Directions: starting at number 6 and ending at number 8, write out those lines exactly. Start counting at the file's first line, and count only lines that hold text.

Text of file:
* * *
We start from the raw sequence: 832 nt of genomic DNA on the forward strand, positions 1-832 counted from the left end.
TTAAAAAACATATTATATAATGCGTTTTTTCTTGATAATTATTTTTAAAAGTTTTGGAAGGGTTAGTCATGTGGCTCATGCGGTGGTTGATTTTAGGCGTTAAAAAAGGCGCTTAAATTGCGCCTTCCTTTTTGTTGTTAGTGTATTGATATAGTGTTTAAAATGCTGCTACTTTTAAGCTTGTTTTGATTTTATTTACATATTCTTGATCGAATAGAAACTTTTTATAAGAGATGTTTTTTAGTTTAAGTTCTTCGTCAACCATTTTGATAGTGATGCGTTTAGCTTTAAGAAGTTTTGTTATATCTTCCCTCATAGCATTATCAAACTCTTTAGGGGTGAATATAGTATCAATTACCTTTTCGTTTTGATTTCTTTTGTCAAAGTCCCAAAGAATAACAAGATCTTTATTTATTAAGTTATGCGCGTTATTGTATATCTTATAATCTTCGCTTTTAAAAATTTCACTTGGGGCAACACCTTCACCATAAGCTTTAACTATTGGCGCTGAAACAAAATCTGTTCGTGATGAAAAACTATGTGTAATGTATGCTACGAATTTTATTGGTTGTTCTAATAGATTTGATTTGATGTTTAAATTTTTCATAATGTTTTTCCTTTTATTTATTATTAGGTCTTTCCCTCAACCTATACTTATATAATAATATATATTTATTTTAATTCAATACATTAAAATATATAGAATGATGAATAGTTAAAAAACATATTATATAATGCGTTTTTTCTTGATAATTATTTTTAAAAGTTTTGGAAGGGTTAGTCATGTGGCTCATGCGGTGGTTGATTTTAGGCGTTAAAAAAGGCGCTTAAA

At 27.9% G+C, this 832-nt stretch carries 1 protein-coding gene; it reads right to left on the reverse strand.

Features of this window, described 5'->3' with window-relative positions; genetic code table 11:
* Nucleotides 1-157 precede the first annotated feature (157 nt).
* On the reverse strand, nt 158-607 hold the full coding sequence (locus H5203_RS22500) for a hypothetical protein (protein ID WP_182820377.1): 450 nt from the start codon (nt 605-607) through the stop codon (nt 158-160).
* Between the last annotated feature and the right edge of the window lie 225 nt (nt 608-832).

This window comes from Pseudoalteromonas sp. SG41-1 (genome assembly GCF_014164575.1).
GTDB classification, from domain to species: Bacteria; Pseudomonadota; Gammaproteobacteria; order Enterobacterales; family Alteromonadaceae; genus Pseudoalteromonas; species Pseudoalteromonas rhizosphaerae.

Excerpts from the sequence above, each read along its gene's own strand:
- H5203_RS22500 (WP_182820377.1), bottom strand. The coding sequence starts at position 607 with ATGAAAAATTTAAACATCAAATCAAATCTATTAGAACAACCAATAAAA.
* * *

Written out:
* On the reverse strand, nt 158-607 hold the full coding sequence (locus H5203_RS22500) for a hypothetical protein (protein ID WP_182820377.1): 450 nt from the start codon (nt 605-607) through the stop codon (nt 158-160).
* Between the last annotated feature and the right edge of the window lie 225 nt (nt 608-832).

This window comes from Pseudoalteromonas sp. SG41-1 (genome assembly GCF_014164575.1).